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Beginner NHL DFS: GPP vs. Cash

We continue our breakdown of the basics for NHL DFS. In this section, we look at GPP vs. Cash games, with definitions and some basic strategy.

Tampa Bay Lightning Right Wing Nikita Kucherov skates with the puck during the NHL regular season game between the Tampa Bay Lightning and the Toronto Maple Leafs on March 10, 2020, at Scotiabank Arena in Toronto, ON, Canada. Photo by Julian Avram/Icon Sportswire via Getty Images

As you get into daily fantasy hockey, you will hear the term “GPP“ and “Cash” games often. And, when I explain to you that GPP stands for “guaranteed prize pool,” you probably won’t be more informed than before. The simplest definition is: GPPs are tournaments with high payouts while Cash games are 50/50 endeavors with smaller payouts. Cash and GPP formats make up the majority of DraftKings games and require different strategies to win. Below are basic starting points in thinking about strategy for both.

Cash games


A cash game is one where around 50 percent of the participants win the same prize and don’t require a top score to win. This means if you are in a 100-person contest and finish 50th, you get the same amount of prize money as if you finished first. You’ll see different versions of these, but Double Ups, 50/50s and Head-to-Head games all give you just under a 50 percent shot to win.


Basic strategy to prevail in cash games is to look for consistency. To cash out, you don’t need to finish first, you need to finish somewhere in the top 50 percent. That will push you to select players with high floors, or in other words, you’ll want to pay up at goalie and forward, as they have the highest scoring potential. We’ll learn more about picking forwards and goalies, but just know they are where you’re going to see the most variance in scoring, so you’ll need to pay up to give yourself some consistency.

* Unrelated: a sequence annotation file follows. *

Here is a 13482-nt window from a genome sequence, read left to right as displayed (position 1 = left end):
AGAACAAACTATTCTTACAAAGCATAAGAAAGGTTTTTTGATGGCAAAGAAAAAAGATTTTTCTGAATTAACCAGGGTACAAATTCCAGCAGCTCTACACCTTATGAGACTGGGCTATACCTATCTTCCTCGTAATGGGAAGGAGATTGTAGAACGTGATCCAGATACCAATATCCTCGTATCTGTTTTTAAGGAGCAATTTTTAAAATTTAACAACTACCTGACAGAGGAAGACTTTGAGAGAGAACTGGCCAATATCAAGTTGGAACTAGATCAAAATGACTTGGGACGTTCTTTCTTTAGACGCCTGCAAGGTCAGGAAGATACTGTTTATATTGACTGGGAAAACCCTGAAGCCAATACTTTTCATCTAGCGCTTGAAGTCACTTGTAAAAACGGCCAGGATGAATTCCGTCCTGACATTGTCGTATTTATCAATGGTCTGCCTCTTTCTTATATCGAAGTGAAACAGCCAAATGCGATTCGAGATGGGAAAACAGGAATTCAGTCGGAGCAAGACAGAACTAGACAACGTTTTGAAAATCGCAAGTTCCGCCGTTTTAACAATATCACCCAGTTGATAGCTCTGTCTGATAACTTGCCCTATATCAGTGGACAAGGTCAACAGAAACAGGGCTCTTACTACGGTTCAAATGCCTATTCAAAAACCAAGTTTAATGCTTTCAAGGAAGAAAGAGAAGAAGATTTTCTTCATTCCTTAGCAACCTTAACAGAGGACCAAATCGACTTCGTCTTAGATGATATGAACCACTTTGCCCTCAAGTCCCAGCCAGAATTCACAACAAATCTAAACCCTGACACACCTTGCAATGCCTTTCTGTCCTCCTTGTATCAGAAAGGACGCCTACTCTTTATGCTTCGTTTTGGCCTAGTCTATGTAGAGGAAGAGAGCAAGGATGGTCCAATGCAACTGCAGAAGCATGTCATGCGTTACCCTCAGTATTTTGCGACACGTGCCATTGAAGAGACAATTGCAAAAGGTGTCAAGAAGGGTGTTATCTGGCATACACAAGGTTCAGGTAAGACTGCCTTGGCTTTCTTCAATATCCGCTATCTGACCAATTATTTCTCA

Playing a defenseman in your utility spot, giving your lineup three total, is one way to find value while giving yourself a good chance at some points. Cheaper forwards aren’t as safe as defensemen since they don’t get points for blocked shots. But, you can’t expect big points from your defensemen. You’re hoping for a couple points from them while your studs make up the bulk of the scoring.

GPP games


In GPPs or tournaments, 20 percent or fewer of the lineups win money, with the top finishers getting a big percentage of the winnings while that percentage drops quickly as you go down the list of winners. A GPP is all about high risk and high reward.


Since GPP games have much higher payouts than cash games, they also bring more risk. Those consistent players you and many others chose in cash games might work in a GPP lineup, but you will need to find ways to differentiate your lineup from the crowd and pick players who can put up big numbers but will likely be less consistent. That could mean taking backup goalies who are getting run in a good matchup while stacking a couple top front lines, which we will look into more.

You can’t expect to win GPPs consistently, which means droughts are inevitable. You can expect to win cash games with some consistency as you learn the game, to keep your bank roll on course. Understanding the nature of these two types of games will go a long way in helping you find success in daily fantasy hockey.